The Gift of Solitude

When I tell people I’m driving almost 1000 miles to raft Desolation Canyon of the Green River, an extremely remote and roadless 84 miles in eastern Utah, which will take me about a week, they assume, “Wow, what a nice trip I’m doing with Joyce and some rafting company with lots of people!”

 

Then I mention that it’s a solo trip, just me, perhaps not seeing another soul for days at a time. Most people are appalled. They tell me I’m crazy. They tell me I’m reckless.

 

Perhaps I am, just a bit, crazy and reckless that is. But for me, I crave solitude in the wilderness, nature’s divine temple. I’m writing this from my first night’s camp, eight miles downstream from the put-in at Sand Wash. I am truly alone. I had lightning, thunder, and rain while rowing in my little 12-foot raft, loaded with everything I need for a week away from civilization, with no cell service, internet, cars – or people.

 

My first choice, however, is not solitude. My first choice is to be here with my beloved Joyce. When the two of us are in nature, it’s like I’m alone. We are so attuned to one another that it feels like I’m with a special part of myself, rather than with someone else. But alas, Joyce has a limit to the number of river trips she feels comfortable doing. And she doesn’t feel able to go backpacking with me anymore. With Joyce, we take off in our camper, and still get a fine nature experience. But a few times a year, as long as I am able, Joyce gives her blessing for my solo immersions into the wilderness.

 

You ask, “Why solitude? Why not go with a friend or six?

 

Here’s my process. Day by day, I let go of time and schedules, instead experiencing nature’s time and timelessness. I eat when I’m hungry, rather than because it’s time to eat. I stop to rest when I get tired, and camp not because it’s time to camp, but because I have found a beautiful spot that calls to my soul. I sing while I’m rowing or while hiking up an inviting side canyon. I notice nature’s loveliness (including the rain today), the wildlife along the river corridor. Today, I stopped rowing to watch a Great Blue Heron skillfully catch minnows in the shallows near the shore. And best of all, day by day I feel the chatter and static of my mind calm down, replaced by a growing peace. Wilderness for me is a non-stop opportunity for meditation and prayer. Even my breathing takes on a more natural rhythm, and I more easily feel each breath than when I’m busy at home. The distractions from the simple act of being are reduced to a few simple camp chores. Most of my time in solitude, it’s just me and divine creation, and the infinite Source of creation. Right now, sitting near my campfire, it is enough just to gaze at the dancing yellows and oranges, and bask in its warmth.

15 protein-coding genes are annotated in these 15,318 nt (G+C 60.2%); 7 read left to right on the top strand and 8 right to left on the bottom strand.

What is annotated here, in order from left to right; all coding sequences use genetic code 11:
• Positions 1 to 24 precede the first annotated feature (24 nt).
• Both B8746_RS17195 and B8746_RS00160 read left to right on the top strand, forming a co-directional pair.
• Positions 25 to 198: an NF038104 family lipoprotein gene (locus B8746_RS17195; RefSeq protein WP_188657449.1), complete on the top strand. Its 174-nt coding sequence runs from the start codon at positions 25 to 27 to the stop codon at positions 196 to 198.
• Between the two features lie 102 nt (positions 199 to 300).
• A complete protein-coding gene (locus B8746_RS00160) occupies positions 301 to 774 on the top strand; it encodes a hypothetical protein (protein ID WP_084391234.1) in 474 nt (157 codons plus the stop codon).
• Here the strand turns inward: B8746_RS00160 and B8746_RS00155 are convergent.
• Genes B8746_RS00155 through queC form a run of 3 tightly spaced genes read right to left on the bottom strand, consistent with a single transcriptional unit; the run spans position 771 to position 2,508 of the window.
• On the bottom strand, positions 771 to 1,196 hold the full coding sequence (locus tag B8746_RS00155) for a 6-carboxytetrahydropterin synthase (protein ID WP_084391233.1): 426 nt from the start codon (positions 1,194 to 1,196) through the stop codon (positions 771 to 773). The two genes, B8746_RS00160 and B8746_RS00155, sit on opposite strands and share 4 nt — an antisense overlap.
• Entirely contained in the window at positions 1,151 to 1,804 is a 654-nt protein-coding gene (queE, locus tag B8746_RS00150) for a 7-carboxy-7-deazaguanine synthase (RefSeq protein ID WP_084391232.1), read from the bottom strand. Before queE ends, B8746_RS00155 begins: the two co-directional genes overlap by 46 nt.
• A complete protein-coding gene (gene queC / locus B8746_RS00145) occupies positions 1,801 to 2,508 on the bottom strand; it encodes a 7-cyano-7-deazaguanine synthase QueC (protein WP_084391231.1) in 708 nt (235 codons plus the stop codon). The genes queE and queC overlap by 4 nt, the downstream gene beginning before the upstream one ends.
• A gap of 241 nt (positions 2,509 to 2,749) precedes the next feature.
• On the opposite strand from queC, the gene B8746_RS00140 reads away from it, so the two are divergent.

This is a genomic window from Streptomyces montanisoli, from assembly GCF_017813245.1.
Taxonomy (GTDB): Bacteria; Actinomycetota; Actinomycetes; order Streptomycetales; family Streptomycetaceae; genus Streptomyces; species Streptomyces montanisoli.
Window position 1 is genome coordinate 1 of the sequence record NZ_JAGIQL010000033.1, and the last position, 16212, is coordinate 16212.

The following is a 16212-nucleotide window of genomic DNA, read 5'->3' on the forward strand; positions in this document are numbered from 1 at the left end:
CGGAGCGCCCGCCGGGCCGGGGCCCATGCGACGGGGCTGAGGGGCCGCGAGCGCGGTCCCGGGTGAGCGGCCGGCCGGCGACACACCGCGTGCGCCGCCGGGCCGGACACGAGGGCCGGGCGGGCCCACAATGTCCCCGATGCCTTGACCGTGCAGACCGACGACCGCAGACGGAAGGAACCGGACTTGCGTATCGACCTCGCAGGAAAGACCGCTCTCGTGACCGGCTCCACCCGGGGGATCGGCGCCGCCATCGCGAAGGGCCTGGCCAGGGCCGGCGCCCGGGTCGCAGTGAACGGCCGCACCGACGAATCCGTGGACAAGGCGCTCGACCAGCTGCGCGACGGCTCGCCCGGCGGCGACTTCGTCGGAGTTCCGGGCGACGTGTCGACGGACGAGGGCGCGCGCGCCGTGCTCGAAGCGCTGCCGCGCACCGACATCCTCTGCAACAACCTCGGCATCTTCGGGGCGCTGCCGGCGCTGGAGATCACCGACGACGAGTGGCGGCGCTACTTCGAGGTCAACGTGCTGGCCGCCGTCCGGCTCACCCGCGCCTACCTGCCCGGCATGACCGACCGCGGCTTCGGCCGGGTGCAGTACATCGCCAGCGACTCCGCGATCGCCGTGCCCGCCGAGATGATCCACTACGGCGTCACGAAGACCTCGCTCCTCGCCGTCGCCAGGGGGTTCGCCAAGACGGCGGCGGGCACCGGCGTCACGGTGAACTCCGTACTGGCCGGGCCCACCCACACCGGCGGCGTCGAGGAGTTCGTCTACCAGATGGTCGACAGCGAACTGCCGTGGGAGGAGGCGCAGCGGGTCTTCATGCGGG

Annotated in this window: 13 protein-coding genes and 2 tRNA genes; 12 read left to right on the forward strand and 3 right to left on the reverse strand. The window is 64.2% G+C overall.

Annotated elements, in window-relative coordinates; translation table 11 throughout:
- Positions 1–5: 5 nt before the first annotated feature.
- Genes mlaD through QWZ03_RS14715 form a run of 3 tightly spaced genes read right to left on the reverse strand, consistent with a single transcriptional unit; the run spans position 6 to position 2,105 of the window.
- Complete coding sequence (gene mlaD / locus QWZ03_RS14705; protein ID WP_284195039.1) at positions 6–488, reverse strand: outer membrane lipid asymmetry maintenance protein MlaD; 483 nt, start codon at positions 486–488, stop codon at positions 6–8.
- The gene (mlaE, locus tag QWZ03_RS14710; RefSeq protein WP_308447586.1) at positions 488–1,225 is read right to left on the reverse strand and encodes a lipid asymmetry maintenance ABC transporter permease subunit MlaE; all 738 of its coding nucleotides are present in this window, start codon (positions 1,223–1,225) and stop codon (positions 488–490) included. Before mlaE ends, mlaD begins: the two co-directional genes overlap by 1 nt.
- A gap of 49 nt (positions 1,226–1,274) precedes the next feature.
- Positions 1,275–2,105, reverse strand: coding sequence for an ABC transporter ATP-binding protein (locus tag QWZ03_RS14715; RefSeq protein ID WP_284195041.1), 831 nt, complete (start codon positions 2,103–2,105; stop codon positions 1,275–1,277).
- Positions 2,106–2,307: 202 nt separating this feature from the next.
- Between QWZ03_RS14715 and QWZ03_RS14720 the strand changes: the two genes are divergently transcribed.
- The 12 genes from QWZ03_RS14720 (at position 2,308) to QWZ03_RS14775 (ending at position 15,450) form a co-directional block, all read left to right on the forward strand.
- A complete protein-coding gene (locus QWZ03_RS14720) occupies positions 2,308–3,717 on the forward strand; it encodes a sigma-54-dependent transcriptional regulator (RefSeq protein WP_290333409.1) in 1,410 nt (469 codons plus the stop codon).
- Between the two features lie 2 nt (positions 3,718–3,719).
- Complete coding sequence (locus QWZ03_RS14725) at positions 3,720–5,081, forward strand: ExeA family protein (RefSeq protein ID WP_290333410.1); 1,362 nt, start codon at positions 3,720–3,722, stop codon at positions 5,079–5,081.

Why don’t we give ourselves the gift of solitude in nature? I can think of two main reasons. There may be more. One is fear. Even more than the fear of physical injury, or getting eaten by a bear, in solitude there is the chance to get to know ourselves better. What if things that have been buried, like old shame or regrets, come up to the surface? Then I say, “Great! Let them come up so we can work them through to deeper healing and possible self-forgiveness.”

 

On the second day of my river journey, while hiking up a rugged side canyon, I reached ahead of me to break off a branch blocking my path. It’s such an automatic response on the trails around our home, but here in the desert, the vegetation is quite different. As the branch snapped, a huge splinter embedded itself into my finger. I tried to pull it out, but it broke off just under the skin where it couldn’t be reached. That night, my finger swelled up with infection and pain. If I were at home, this potentially serious incident wouldn’t bring up as much fear as it did in my complete solitude in the wilderness. I had moments of true fear, with the possibility of a medical emergency, of even losing my finger – or worse. In between those moments of fear, I needed to trust that I would be okay. I used antibiotic ointment and bandaged my finger, endured the pain for two more days, and finally my finger ejected the largest splinter I have ever seen. Going through the fear and uncertainty was part of the gift of solitude.

 

The other reason for not giving ourselves the gift of solitude is our feeling of unworthiness. Do we actually deserve to give ourselves this gift of solitude? Isn’t it selfish to spend time alone when we can be “productive” members of society? I’m often reminded of the Native American saying, “Humble yourself to receive, before you can truly give.” Solitude is a chance to recharge your life batteries, so you can really be productive by giving your love and your gifts.

 

So I challenge you. Do you have enough solitude in nature? Of course, you don’t need to solo raft 84 miles down a wilderness river. Going for a hike on a local trail, perhaps sitting directly on the earth, or on a rock near a creek, can do wonders. Even sitting in your backyard garden, however small, can give you a taste of solitude in nature. But give yourself time alone, quiet time for reflection, time without electronics or screens. Sit next to a plant, breathing in the oxygen that it breathes out just for you. And give the plant your exhaled carbon dioxide as a special gift for its life. Bring balance and harmony to your body, mind, and soul.

 

Sometime near the middle of my trip, I saw people for the first time. A group of five friends in three canoes, faster craft than my raft, passed me on the river. A man called out, “Don’t you get lonely being here all by yourself?” I smiled and said, “No, not at all.”

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